Obama ally op­poses Iran deal, US ap­proval still likely

The China Post - - INTERNATIONAL -

A sec­ond law­maker from U.S. Pres­i­dent Barack Obama’s Demo­cratic Party spoke out Tues­day in op­po­si­tion to Obama’s nu­clear deal with Iran, but mo­men­tum within the party nev­er­the­less ap­peared to be fa­vor­ing the land­mark ac­cord.

De­spite Sen­a­tor Robert Me­nen­dez join­ing a con­gres­sional cho­rus of dis­ap­proval of the pact, U.S. Repub­li­can Party leader Mitch McCon­nell con­ceded that Obama likely had the votes to en­sure its sur­vival.

“I have looked into my own soul and my de­vo­tion to prin­ci­ple may once again lead me to an un­pop­u­lar course, but if Iran is to ac­quire a nu­clear bomb, it will not have my name on it,” Me­nen­dez said in a speech at Se­ton Hall Univer­sity in South Or­ange, New Jersey.

“We should make it ab­so­lutely clear that we want a deal, but we want the right deal — and a deal that does noth­ing more than de­lay the in­evitable isn’t a deal we will make,” added Me­nen­dez, a for­mer chair­man of the Se­nate For­eign Re­la­tions Com­mit­tee who has of­ten crossed party lines in ef­forts to toughen eco­nomic sanc­tions on Tehran.

“I know that, in many re­spects, it would be far eas­ier to sup­port this deal, as it would have been to vote for the war in Iraq at the time,” he said.

“But I didn’t choose the eas­ier path then, and I’m not go­ing to now.”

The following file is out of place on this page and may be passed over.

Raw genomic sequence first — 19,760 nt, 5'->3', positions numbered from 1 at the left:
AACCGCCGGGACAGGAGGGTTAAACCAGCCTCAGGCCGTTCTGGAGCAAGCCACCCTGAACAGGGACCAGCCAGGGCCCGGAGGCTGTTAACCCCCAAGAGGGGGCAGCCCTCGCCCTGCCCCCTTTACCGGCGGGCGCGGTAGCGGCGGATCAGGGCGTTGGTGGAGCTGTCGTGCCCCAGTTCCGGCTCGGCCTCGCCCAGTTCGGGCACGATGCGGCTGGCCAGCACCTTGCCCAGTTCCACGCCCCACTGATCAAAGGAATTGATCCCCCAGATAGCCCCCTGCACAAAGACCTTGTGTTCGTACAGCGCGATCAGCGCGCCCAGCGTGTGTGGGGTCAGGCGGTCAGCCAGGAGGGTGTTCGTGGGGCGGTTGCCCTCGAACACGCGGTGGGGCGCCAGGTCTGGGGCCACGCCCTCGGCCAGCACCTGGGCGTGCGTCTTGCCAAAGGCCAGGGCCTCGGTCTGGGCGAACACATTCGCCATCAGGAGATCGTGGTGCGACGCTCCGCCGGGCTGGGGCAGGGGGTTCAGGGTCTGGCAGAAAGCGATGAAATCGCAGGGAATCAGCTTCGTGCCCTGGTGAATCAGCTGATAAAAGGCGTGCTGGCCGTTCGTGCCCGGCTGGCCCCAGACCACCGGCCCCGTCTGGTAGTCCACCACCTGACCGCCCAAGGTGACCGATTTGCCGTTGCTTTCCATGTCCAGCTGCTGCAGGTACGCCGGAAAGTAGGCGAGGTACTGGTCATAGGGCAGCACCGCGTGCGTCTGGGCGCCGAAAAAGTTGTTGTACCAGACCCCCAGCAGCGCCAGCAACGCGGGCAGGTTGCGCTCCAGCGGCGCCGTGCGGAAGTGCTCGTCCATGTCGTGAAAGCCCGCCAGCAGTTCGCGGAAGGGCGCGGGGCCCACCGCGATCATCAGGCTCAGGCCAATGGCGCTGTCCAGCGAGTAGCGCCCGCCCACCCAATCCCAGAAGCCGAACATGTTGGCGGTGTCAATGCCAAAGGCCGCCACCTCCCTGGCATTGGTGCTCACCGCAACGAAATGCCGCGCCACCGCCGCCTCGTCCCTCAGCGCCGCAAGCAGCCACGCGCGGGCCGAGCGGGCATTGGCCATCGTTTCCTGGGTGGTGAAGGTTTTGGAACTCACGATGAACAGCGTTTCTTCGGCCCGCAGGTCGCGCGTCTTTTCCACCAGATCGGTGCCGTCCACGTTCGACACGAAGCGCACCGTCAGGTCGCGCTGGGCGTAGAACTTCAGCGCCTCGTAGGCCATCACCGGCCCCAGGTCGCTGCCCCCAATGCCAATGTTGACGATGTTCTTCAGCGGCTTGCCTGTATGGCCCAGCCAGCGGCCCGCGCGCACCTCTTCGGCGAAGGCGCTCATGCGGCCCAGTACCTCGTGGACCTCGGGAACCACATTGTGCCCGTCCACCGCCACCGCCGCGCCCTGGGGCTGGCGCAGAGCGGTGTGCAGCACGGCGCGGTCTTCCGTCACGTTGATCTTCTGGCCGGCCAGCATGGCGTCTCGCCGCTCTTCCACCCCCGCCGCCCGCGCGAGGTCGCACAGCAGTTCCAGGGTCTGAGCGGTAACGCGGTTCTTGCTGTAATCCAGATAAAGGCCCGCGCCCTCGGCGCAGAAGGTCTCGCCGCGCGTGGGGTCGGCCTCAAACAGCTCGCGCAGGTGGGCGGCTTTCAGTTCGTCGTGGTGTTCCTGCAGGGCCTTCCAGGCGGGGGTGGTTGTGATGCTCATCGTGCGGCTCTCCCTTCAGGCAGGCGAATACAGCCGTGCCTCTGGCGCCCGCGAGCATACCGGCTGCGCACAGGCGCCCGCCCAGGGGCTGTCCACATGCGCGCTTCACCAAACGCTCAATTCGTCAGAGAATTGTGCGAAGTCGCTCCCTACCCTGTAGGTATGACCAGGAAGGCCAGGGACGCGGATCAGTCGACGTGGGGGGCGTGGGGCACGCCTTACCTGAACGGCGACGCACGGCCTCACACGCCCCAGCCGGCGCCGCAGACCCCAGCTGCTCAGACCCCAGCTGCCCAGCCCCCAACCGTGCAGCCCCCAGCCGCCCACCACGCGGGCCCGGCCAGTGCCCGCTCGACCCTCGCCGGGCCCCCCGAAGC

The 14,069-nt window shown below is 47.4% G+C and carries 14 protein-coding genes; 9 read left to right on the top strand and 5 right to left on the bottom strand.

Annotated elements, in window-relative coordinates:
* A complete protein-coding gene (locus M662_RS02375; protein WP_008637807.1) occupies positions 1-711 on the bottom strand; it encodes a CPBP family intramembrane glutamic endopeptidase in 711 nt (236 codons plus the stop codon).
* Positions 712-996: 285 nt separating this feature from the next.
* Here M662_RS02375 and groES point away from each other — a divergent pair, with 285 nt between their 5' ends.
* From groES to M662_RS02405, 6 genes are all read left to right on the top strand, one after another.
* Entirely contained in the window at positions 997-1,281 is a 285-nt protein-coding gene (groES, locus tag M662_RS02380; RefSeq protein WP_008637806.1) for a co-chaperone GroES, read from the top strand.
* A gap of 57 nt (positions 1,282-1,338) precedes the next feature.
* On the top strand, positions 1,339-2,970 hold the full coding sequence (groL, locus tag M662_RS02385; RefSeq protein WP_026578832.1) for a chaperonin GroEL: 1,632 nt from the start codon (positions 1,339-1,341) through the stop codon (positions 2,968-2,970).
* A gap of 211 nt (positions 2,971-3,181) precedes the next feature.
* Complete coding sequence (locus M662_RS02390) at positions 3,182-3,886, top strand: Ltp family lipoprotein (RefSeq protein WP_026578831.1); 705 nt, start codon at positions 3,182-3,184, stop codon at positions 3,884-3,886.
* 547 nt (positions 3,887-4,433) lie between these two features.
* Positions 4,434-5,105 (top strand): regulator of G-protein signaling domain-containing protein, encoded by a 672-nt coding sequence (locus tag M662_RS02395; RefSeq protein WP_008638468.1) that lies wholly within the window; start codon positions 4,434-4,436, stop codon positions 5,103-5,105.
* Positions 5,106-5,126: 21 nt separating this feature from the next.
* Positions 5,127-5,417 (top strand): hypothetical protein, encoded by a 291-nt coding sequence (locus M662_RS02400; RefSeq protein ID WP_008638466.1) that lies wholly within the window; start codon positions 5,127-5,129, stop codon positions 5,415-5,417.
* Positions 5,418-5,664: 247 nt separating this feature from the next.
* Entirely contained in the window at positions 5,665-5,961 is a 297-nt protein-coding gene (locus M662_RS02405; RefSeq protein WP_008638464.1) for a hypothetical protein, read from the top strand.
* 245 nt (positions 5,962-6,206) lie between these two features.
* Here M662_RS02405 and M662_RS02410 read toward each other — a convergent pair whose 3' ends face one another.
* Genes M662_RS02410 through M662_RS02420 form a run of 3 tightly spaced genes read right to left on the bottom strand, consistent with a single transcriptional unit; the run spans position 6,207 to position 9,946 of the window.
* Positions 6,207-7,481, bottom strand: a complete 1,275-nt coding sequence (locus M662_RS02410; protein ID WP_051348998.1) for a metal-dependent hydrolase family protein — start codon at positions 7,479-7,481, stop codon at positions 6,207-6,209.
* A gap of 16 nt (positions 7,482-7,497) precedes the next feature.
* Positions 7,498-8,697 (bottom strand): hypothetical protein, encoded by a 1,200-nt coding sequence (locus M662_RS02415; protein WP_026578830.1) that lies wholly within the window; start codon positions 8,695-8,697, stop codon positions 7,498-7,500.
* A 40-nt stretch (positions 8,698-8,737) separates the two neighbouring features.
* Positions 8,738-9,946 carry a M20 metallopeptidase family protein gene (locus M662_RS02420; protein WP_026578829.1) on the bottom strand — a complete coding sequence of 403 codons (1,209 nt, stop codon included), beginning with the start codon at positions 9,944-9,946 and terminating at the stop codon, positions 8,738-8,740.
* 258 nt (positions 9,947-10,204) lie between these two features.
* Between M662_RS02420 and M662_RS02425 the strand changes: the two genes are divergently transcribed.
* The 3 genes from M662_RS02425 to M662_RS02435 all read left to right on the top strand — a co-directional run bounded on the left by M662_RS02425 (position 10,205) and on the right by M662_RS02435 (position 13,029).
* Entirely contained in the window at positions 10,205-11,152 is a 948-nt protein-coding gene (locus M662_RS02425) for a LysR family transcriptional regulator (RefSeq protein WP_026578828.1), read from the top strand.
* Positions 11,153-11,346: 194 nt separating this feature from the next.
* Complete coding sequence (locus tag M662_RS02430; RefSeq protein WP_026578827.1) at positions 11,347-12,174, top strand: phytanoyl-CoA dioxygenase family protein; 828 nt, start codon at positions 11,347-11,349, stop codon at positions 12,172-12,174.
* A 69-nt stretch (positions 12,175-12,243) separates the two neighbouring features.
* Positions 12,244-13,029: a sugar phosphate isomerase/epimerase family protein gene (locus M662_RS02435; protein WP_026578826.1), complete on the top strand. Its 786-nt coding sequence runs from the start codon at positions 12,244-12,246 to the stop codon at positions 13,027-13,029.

New Jersey’s Me­nen­dez is only the sec­ond Se­nate Demo­crat to op­pose the ac­cord reached be­tween Iran and six world pow­ers, af­ter Sen­a­tor Chuck Schumer of New York.

The U.S Congress, where the op­po­si­tion Repub­li­can Party is united in op­pos­ing the Iran deal, is ex­pected to pass a res­o­lu­tion of dis­ap­proval in Septem­ber.

Obama is cer­tain to veto the res­o­lu­tion, and he would need just one third of mem­bers in each cham­ber to back him to ram the deal through.

McCon­nell said Mon­day he hoped Congress could over­ride a veto, but con­ceded Obama had “a great like­li­hood of suc­cess,” the Lex­ing­ton Her­ald-Leader re­ported.

‘Tem­po­rary lim­i­ta­tions’

By Tues­day, 21 of the Se­nate’s 46 Democrats were back­ing the deal, ac­cord­ing to a CQ Roll Call count, af­ter Hawaii’s Mazie Hirono be­came the latest sen­a­tor to sup­port Obama.

Sec­re­tary of State John Kerry, who has lob­bied law­mak­ers hard in sup­port of the agree­ment, “re­mains con­fi­dent that this deal ... will get the sup­port of Congress,” State Depart­ment spokesman John Kirby told re­porters.

Me­nen­dez said the agree­ment does not pro­vide for suf­fi­cient in­spec­tions of Iran’s nu­clear or mil­i­tary sites nor de­stroy any cen- trifuges ca­pa­ble of sep­a­rat­ing the ex­plo­sive ura­nium 235 iso­tope from ura­nium ore.

Crit­i­cally, it lifts pun­ish­ing eco­nomic sanc­tions on Iran “in ex­change for only tem­po­rary lim­i­ta­tions on its nu­clear pro­gram — not a rolling back, not a dis­man­tling,” Me­nen­dez said.

And should Iran vi­o­late the pact and make a dash for the bomb, “our so­lace will be that we will have a year’s no­tice in­stead of the present three months” of known break­out time, a warn­ing pe­riod he de­scribed as noth­ing more than “a very ex­pen­sive alarm sys­tem.”

Re­ac­tion to Me­nen­dez’s speech was swift, with pro­gres­sive ad­vo­cacy group CREDO Ac­tion blast­ing him as a war­mon­ger.

“Me­nen­dez’s sup­port for war over diplo­macy isn’t sur­pris­ing, but that doesn’t make it any less dan­ger­ous or ir­re­spon­si­ble,” the group’s cam­paign man­ager Zack Malitz said.

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